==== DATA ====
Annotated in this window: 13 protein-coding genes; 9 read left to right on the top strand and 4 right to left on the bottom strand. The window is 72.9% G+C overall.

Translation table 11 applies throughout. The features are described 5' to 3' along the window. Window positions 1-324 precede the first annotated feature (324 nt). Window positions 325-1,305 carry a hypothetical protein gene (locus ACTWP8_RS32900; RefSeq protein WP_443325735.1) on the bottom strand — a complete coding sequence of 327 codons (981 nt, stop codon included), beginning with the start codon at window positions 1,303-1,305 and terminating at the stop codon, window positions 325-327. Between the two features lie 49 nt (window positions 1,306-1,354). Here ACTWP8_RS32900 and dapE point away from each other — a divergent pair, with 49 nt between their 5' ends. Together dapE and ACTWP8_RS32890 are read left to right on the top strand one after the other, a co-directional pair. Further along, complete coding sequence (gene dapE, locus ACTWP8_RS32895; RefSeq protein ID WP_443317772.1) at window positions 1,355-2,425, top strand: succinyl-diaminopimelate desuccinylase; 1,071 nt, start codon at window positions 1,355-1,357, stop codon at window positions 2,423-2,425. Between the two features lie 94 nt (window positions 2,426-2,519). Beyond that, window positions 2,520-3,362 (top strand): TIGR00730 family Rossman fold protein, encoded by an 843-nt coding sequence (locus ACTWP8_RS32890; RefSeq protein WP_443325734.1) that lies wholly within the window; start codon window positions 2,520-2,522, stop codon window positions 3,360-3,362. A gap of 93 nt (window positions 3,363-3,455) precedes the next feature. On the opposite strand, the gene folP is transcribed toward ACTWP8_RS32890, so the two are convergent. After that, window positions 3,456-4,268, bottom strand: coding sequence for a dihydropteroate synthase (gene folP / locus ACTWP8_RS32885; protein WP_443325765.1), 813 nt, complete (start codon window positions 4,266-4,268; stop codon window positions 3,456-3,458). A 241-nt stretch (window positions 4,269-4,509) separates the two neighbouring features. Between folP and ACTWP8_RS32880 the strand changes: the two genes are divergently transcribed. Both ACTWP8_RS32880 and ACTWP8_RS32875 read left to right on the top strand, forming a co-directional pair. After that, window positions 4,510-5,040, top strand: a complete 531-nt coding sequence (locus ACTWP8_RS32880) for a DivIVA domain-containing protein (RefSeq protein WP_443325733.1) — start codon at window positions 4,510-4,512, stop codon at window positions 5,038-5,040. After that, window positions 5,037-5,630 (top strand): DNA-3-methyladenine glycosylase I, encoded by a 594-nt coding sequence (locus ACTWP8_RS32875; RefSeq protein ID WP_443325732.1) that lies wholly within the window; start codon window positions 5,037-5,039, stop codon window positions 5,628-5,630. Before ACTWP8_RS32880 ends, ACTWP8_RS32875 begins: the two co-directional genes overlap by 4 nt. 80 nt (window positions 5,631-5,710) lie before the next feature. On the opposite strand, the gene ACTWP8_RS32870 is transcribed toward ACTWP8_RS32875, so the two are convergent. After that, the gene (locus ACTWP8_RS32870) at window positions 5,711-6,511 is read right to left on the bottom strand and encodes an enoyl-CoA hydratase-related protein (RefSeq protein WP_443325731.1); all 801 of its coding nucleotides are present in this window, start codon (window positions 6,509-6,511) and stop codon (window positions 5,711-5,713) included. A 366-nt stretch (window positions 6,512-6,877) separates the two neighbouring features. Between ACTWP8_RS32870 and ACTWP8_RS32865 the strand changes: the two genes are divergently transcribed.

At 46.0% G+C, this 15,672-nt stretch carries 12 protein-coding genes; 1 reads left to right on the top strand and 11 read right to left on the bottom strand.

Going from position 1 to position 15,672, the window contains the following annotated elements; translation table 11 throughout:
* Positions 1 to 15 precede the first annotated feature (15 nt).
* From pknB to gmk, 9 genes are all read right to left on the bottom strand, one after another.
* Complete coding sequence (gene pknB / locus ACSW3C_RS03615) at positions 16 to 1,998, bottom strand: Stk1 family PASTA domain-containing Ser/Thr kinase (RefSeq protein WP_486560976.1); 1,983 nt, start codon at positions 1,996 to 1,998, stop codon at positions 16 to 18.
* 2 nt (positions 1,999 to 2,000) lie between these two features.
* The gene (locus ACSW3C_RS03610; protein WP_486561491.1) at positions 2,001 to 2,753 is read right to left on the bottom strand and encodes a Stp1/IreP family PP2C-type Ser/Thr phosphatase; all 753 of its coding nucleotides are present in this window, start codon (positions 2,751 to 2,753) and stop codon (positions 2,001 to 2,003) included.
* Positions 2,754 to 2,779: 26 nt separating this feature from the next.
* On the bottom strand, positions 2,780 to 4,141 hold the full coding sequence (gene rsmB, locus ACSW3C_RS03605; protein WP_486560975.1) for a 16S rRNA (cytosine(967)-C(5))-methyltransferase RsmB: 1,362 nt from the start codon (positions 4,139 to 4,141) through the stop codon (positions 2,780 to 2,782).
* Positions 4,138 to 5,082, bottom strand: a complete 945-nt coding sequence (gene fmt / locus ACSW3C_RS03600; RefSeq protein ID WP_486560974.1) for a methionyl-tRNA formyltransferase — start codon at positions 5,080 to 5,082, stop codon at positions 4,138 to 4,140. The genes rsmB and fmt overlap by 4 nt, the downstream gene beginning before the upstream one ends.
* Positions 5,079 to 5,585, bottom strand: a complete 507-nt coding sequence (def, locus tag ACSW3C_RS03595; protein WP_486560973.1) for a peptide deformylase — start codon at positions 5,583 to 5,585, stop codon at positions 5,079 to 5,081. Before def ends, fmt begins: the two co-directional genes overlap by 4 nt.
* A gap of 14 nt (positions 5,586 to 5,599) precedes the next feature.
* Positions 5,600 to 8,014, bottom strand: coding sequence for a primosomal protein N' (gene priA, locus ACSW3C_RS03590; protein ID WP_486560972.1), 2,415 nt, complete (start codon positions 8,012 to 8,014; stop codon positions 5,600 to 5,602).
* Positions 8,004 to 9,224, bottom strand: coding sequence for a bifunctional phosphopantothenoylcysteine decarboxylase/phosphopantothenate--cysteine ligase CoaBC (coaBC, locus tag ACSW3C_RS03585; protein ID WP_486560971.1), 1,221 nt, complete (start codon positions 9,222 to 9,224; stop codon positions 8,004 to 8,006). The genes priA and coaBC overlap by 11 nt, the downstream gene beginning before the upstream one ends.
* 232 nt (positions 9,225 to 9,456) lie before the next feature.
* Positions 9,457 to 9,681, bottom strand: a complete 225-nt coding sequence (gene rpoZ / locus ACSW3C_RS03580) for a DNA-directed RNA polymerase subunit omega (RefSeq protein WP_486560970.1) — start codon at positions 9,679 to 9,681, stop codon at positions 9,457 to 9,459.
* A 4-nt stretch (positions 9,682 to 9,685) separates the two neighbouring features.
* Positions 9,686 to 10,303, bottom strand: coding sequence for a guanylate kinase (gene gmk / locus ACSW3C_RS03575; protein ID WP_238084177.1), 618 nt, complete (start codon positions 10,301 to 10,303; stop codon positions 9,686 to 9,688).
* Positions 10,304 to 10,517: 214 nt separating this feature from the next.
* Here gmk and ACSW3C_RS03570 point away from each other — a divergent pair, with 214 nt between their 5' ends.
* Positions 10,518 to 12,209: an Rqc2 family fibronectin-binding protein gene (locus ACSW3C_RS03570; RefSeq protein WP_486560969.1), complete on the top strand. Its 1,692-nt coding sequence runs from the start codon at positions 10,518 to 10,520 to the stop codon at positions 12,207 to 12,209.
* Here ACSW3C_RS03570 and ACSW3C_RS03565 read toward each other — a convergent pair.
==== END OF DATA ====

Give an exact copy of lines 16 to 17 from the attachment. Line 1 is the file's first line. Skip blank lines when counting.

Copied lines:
* Positions 8,004 to 9,224, bottom strand: coding sequence for a bifunctional phosphopantothenoylcysteine decarboxylase/phosphopantothenate--cysteine ligase CoaBC (coaBC, locus tag ACSW3C_RS03585; protein ID WP_486560971.1), 1,221 nt, complete (start codon positions 9,222 to 9,224; stop codon positions 8,004 to 8,006). The genes priA and coaBC overlap by 11 nt, the downstream gene beginning before the upstream one ends.
* 232 nt (positions 9,225 to 9,456) lie before the next feature.